The Congregational Church of Laconia, originally known as the Meredith and Gilford Congregational Church, was organized on July 26, 1824, with nine members, six of whom were named Jewett.
Mr. Francis Norwood, a student at Andover Theological Seminary, had begun preaching on June 28, 1824, in a meeting-house which the Meredith Bridge Religious Society had built in 1811 for the use of Christians of all denominations. This was located on the south, or Gilford, side of the river, between the hotel recently used by the Odd Fellows as a club house and the present Elks Home.
On May 2, 1825, the Meredith and Gilford Congregational Society was incorporated and united in calling Mr. Norwood, then graduating from the Seminary, to become the pastor. The salary was S450, the local organization receiving "liberal aid" from the Massachusetts Society for Promoting Christian Knowledge and the New Hampshire Missionary Society.
On the last day of February, 1836 the first meetinghouse was burned, and on June 6 of the same year the Meredith Bridge Religious Society laid the corner-stone of a new building where Church Street now joins Main Street, and issued stock in shares of f25. to pay for the same.
On January 5, 1837. the Meredith Bridge Congregational Society was incorporated and In July the stockholders of the former organization turned the building over to the new society. The lot on which the church stood was given by Stephen C. Lyford at this time. The Congregational Society had the pews appraised at a value high enough to cover the cost of the building, about $5,100. and the pews were sold at auction, the bids being for choice at the appraised value. The former stockholders, in paying for their pews, were credited with the amount which they had previously subscribed.
The name of the corporation was changed to "The Laconia Congregational Society" on November 15. 1860. In 1871 the church was raised about six feet to make room for a vestry underneath, and the tower was replaced by a tall spire. With other alterations and improvements
this meeting-house was used until 1903, when the land on which it stood was condemned by the city, May 25, for the purpose of widening Church Street and squaring the library lot. Then, the pew-owners having surrendered all their rights in the building, it was sold to the Christian Church Society and removed to Depot (now Veterans') Square, where It stands today.
In 1903 the B. M. Sanborn homestead on Church Street was purchased as the site for the new Congregational Church and this house was used during the following winter for parish purposes, the Sunday meetings being held in Moulton Opera House. In June, 1904, a hall on the second floor of Smith's Block was secured and all gatherings were held there for the next two years. In 1904 the Sanborn place was sold and the Harriet Gale homestead on the corner of Pleasant and Depot Streets (now Veterans' Square) purchased in its place as the site for the new edifice, the house being moved opposite the depot for a parsonage. On June 19, 1905, the corner-stone of the new building of seam faced granite was laid and the formal dedication took place a year later, June 3, 1906. The total cost was about $50,000. raised largely by subscription and mainly through the efforts of the pastor. Dr. Swain. From this time on the pews have been free.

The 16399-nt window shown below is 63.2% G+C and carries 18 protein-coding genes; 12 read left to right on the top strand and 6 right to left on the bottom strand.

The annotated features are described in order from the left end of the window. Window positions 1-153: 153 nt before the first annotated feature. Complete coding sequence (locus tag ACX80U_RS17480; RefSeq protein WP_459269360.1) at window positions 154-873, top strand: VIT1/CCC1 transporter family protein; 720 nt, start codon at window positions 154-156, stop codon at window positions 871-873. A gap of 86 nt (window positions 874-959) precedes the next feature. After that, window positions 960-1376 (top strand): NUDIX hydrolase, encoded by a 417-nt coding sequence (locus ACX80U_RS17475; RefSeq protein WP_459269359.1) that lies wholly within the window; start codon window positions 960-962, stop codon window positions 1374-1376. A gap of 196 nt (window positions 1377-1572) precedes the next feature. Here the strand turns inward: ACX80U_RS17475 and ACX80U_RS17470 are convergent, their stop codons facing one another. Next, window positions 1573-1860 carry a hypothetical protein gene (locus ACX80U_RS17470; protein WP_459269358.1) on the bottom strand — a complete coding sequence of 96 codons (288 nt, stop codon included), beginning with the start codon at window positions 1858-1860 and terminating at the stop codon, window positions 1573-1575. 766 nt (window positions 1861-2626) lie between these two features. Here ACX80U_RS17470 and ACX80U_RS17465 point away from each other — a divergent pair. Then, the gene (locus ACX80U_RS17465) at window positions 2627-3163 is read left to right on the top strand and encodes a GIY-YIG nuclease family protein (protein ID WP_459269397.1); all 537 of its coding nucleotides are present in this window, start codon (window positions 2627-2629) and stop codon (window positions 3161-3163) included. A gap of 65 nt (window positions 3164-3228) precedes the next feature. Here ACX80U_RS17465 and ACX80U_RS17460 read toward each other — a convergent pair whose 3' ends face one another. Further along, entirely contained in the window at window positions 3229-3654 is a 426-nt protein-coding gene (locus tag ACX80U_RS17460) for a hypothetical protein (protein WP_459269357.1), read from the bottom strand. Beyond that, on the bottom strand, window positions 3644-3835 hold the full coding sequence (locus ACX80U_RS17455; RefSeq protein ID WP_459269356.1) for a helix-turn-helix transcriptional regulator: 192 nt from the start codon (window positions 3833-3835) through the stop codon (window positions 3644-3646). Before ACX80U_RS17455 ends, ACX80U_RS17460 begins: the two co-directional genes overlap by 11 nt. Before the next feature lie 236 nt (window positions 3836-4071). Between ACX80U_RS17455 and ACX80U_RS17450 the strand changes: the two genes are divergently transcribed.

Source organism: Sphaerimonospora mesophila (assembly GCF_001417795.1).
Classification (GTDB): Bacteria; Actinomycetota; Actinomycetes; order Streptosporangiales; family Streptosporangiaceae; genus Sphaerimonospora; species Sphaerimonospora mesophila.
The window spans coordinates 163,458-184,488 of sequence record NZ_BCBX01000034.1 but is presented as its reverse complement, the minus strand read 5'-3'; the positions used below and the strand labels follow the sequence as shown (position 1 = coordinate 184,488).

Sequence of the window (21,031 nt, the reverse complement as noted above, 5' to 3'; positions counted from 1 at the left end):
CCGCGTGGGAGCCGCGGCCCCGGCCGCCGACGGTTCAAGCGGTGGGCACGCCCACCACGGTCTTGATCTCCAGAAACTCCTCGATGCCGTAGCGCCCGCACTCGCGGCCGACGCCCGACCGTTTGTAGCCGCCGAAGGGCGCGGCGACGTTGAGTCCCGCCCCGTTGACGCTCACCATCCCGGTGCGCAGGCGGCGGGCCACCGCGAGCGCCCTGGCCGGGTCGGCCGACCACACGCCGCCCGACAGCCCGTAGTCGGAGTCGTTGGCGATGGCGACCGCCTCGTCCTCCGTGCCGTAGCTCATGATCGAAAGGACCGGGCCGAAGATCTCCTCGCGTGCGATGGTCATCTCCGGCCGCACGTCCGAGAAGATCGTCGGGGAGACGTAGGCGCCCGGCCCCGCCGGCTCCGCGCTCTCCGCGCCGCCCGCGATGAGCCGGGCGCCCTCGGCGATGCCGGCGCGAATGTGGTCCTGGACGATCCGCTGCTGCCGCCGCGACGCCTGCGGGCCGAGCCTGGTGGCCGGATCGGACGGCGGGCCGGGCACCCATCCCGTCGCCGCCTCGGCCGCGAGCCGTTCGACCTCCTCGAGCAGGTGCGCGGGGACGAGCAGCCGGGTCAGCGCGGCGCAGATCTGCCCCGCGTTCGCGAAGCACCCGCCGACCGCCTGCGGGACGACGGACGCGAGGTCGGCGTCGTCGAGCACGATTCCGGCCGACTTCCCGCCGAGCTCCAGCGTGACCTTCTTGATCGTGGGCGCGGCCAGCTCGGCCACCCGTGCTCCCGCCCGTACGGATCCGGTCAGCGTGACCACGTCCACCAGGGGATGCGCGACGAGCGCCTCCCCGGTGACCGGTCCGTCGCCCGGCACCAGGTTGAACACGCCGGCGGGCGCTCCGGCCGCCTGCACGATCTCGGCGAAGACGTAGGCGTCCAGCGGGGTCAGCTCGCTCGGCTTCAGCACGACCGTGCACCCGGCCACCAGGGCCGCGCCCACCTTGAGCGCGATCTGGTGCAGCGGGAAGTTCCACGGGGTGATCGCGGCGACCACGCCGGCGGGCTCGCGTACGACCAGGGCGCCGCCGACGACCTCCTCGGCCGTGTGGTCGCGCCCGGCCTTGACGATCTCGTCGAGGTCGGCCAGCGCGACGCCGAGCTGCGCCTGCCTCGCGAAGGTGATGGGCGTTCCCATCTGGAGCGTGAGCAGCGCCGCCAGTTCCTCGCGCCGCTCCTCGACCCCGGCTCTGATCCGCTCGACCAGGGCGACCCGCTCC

On October 3. 1921, the Laconia Congregational Society unanimously voted to dissolve its corporate existence and transfer to the Church when properly incorporated all of the property, real and personal, held by this Society. On the sixth day of the same month the Church voted to become an incorporated body and to transfer to the new corporation thus formed all property in its possession.
The One Hundredth Anniversary of the founding of the Church was observed October 2-5, 1924. a Centennial Pageant, written by Mrs. John S. Shepard of Franklin, N. H., was given October 4th. On October 5th, in connection with these exercises. Dr. Richard LaRue Swain, was made Pastor Emeritus.
The Twentieth Anniversary of the erection of the present Church was observed June 3-10, 1926.
A fire during the night of March 24-25, 1928, did great damage to the interior of the Church. Through the courtesy of the Unitarian people, services were held in their church while repairs were being made. Fire insurance of 540,000 was collected in full. The alterations and improvements were so complete that considerable additional money was pledged by the people. The church building was rededicated on December 16, 1928.
1. "Historical Sketch", Manual of The Congregational Church of Laconia, N. H., February 1931, pages 5-7.
See AlsoLaconia Congregational Church 1931 Manual